&#91EDITORIALS&#93Anticipation and regret

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[EDITORIALS]Anticipation and regret

The Korea-Japan summit last Saturday left both anticipation and regret. It was a positive change that President Roh Moo-hyun and Prime Minister Junichiro Koizumi, both of the postwar generation, maintained a future-oriented attitude unbound by the past. Yet even with the right attitude and direction, much was wanting concerning Korea’s diplomacy and Japan’s arrogance. The meeting, in short, left the impression that perhaps Korea’s good intentions were not fully reciprocated.
President Roh took a bold step in making no specific reference to the history between the two countries, as all past Korean presidents have done in meeting their Japanese counterparts. Considering sentiment in Korea and other Asian countries, it was also brave of Mr. Roh to state that he understood Japan’s new “emergency situation acts” as a “part of [Japan’s] process of normalization” and to appeal to the public “not to bind the future to the past.” He seems convinced that the two countries should move on in their relations.
Yet the desired effects of these bold statements were thwarted by Korean diplomatic inexperience and Japanese arrogance. Certain regrettable remarks about the colonial past from Japanese politicians just before the president’s arrival in Tokyo and the Japanese Diet’s passing the military bills on the day of his arrival are not to be regarded lightly. Had the Japanese government earnestly understood our sentiments, it should not have passed the law on President Roh’s arrival day. At the least, our government should have protested and asked for an explanation. It was also a serious diplomatic mistake to attend a state dinner with the Japanese emperor on Korea’s Memorial Day.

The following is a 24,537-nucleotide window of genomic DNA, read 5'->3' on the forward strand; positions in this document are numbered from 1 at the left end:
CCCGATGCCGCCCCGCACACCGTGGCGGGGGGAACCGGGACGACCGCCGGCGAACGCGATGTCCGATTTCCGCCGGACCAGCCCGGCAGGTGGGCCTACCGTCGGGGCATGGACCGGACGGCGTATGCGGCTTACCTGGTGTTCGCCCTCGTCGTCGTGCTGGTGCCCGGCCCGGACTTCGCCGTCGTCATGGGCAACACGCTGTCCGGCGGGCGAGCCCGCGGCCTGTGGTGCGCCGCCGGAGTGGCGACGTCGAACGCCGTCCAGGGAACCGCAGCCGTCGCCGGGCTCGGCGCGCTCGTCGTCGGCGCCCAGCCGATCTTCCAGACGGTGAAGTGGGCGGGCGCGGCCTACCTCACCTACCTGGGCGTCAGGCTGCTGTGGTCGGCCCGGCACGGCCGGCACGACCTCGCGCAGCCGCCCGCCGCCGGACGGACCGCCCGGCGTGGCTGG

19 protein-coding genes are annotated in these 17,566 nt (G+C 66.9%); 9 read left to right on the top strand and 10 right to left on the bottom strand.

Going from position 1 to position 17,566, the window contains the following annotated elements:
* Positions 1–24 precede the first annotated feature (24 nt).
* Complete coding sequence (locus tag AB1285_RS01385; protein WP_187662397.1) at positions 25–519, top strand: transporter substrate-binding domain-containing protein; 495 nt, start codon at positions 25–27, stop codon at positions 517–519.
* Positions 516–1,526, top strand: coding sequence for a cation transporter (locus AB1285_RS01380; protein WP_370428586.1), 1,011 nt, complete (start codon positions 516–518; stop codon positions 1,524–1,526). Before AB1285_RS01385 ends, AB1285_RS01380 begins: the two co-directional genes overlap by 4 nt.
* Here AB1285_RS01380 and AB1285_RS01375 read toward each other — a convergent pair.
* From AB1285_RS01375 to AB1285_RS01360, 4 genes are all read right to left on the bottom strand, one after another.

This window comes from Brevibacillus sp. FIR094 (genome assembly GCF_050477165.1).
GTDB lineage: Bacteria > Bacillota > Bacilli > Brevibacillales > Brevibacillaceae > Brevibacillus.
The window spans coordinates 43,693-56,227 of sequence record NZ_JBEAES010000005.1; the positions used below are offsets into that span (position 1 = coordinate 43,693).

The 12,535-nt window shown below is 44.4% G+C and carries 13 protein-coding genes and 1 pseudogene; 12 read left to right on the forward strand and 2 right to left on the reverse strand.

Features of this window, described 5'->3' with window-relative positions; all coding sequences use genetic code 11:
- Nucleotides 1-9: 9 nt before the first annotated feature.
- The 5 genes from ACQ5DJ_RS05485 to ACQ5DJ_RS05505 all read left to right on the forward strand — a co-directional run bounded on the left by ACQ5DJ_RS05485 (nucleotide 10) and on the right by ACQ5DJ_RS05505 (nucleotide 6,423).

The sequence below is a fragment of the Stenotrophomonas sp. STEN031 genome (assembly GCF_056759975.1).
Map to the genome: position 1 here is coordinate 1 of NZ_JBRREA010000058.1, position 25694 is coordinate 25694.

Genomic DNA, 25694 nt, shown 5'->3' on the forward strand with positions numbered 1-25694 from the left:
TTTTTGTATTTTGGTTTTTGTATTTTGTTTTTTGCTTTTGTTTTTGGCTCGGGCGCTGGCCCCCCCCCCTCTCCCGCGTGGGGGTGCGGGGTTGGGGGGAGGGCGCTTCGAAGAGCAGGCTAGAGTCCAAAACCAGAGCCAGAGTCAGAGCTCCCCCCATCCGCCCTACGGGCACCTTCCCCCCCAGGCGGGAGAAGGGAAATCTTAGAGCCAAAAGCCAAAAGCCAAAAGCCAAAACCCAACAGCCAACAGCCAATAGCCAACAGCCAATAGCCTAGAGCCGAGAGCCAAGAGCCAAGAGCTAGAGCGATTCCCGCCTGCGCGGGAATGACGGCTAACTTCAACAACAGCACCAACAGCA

If Japan wants to become a responsible member of international society, it should not so easily forget its regrettable past deeds. One feels that our government let Japan off the hook too easily, when it really hasn’t changed its attitude. Korea and Japan should not be bound by the past. But an incorrect concept of history will only foster repeated mistakes. The Korea-Japan summit was future-oriented in the larger picture, but it may have given scope to Japan’s unrepentant right wing.
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